Dr. David J. DeLaura, Avalon Foundation Professor Emeritus in the Humanities, died on April 9, 2005. Dr. DeLaura was 74 years old. He died of a heart attack while on holiday in Portugal with Ann, his wife of 44 years.
Dr. DeLaura received his Ph.D. from the University of Wisconsin, and taught for over a decade at the University of Texas, Austin. He came to Penn in 1974 and retired in 1999. His scholarly distinctions included fellowships from the John Simon Guggenheim Foundation and the National Endowment for the Humanities (NEH).
In a scholarly career that spanned more than 40 years, Dr. DeLaura published a number of books and articles on such major figures as Matthew Arnold, John Henry Newman, John Ruskin and the Brownings. His research had a major influence on the field of English Victorian literature and culture. His essay, “Arnold and Carlyle,” won the first William Riley Parker Prize of the Modern Language Association for an outstanding article. In 1998, he won the Ira Abrams Award, the highest teaching prize conferred by the School of Arts and Sciences (Almanac April 14, 1998). He also received the Mortarboard Award for teaching.
Dr. DeLaura was eloquent in affirming the centrality of the humanities in American education. Among other regional and national assignments, he served from 1976 to 1979 on the Executive Committee of the Modern Language Association (MLA), the major professional organization in his field. At Penn, Dr. DeLaura served with distinction as chair of the English department, and as University Ombudsman from 1993-1997.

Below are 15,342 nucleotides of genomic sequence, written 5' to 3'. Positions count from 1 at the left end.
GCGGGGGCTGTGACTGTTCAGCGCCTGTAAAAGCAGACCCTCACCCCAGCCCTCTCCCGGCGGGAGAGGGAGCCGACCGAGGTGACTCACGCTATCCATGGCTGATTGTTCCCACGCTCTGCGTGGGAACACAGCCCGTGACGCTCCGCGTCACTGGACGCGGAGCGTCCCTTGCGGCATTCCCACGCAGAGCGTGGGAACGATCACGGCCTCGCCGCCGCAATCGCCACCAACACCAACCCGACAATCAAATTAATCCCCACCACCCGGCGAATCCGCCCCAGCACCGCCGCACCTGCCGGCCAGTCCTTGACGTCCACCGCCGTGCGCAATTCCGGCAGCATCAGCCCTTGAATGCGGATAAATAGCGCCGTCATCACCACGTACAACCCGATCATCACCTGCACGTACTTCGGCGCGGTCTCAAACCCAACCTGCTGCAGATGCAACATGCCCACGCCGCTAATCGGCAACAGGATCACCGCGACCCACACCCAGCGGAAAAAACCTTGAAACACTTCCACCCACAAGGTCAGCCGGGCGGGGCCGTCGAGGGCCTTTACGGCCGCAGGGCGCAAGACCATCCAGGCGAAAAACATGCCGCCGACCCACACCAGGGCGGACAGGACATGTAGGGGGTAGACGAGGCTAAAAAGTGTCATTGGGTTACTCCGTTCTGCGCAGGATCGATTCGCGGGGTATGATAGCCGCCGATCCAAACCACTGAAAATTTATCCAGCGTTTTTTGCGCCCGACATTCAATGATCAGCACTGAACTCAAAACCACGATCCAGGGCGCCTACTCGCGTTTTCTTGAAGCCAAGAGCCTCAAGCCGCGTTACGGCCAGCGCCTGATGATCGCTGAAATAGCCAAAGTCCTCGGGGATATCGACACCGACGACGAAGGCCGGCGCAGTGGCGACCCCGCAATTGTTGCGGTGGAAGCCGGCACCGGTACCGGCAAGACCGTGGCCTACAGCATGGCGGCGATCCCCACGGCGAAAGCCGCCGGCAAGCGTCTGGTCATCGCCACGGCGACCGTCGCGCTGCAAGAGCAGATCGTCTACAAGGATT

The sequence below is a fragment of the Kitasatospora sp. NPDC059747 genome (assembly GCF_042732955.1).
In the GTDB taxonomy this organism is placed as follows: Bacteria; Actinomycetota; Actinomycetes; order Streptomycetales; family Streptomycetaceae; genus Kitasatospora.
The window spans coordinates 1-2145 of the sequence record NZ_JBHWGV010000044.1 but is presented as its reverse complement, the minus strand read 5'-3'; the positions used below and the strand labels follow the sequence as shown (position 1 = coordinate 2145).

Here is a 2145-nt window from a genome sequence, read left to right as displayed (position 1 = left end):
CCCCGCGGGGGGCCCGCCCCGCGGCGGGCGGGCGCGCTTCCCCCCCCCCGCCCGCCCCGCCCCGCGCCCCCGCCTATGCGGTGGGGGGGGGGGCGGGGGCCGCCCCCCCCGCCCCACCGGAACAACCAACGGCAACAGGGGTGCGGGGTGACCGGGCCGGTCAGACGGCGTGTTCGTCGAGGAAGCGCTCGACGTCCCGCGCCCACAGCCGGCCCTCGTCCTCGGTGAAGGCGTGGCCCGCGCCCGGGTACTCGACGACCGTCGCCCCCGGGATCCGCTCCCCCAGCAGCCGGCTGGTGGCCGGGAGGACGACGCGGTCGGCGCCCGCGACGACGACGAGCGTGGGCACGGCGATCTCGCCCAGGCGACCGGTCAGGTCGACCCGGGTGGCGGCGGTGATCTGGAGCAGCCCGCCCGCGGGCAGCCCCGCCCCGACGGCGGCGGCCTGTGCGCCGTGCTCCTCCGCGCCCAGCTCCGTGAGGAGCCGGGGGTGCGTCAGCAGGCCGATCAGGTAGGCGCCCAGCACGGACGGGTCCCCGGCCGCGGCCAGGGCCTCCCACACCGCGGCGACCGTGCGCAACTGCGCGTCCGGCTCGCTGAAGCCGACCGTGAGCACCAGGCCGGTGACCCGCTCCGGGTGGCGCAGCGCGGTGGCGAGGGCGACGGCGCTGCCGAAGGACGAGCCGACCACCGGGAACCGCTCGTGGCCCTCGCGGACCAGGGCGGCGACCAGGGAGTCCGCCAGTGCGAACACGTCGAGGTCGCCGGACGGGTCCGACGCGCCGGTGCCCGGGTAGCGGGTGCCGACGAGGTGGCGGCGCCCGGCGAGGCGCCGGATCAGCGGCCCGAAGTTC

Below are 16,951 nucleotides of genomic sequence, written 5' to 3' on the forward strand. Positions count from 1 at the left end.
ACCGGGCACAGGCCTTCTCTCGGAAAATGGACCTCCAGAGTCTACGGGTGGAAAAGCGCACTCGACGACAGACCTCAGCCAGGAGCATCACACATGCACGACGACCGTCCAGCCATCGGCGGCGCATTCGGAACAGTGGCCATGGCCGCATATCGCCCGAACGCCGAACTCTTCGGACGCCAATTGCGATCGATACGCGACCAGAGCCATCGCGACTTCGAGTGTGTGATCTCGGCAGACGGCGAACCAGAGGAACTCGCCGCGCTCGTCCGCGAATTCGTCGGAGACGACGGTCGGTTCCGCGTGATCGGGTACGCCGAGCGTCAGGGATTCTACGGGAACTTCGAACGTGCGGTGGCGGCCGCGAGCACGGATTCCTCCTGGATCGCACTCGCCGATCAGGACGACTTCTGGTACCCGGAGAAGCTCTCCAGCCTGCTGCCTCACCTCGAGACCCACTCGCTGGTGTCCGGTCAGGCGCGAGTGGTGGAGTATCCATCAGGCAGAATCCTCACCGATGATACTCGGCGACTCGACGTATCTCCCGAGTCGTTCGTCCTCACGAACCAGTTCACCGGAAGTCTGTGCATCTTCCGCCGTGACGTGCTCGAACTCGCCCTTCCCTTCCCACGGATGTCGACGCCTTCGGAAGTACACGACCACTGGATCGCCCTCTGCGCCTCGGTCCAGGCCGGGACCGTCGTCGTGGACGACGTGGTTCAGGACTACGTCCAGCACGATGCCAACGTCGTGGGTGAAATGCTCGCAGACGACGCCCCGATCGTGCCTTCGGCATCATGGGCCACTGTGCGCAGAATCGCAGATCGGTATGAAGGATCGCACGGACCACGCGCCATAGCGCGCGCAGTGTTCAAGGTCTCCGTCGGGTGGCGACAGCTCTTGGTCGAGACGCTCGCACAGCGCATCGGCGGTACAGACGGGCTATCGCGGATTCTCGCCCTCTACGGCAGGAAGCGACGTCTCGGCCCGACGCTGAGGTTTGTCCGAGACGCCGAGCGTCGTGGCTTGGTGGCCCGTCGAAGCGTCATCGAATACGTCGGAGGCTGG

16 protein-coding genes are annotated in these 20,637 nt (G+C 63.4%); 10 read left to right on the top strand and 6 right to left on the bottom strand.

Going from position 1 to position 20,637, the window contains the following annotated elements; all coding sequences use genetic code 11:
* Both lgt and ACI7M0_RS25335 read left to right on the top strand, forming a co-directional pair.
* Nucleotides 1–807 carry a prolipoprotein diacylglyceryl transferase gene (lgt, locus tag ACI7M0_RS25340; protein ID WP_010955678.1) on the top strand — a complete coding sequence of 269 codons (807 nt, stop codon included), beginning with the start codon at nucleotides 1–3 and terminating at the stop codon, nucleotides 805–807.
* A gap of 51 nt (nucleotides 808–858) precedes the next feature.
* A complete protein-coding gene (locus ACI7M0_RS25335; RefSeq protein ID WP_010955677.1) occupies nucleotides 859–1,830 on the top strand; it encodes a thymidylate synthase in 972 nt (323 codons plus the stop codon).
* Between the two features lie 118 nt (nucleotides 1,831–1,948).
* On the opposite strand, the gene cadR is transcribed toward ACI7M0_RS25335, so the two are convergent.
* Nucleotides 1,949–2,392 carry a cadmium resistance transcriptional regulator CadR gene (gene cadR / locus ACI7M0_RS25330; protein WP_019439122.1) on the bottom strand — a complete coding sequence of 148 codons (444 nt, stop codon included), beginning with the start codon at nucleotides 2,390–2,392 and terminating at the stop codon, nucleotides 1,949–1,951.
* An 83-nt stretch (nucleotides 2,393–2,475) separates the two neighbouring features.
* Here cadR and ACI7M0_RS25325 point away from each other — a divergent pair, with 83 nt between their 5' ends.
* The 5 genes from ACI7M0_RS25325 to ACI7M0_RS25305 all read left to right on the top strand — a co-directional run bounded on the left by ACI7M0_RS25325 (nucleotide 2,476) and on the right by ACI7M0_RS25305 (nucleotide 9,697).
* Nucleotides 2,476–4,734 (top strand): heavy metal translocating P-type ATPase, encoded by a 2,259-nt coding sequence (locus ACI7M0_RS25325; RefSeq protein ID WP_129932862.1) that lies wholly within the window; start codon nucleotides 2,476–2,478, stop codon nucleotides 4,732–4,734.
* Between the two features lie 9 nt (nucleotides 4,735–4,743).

A long-time colleague, English professor and Interim Provost Peter Conn, said: “All of us who were privileged to know and love him understood that David was among the most generous, compassionate, and loyal persons we have ever encountered. His range of knowledge was breathtaking, and his scholarship was a model of the most exacting standards and practice. His teaching touched hundreds of undergraduate and graduate students. As department chair and Ombudsman, his patience proved limitless, and his capacity to come to our aid in times of need had no boundaries.”
Professor Emeritus of English Robert Lucid also commented on Dr. DeLaura’s gift for friendship: “David was perhaps more interested and open with other people than any academician I ever knew. His friendliness was so irrepressible that he automatically fell into conversation with anyone standing next to him in line or sitting with him on planes, trains or buses, especially if he perceived the person to be in need of any sort.”
Along with his wife, Ann, Dr. DeLaura is survived by two sons, Michael and William; one daughter, Catherine; and two grandchildren.
A memorial service will be held at the University on November 18th, 2005.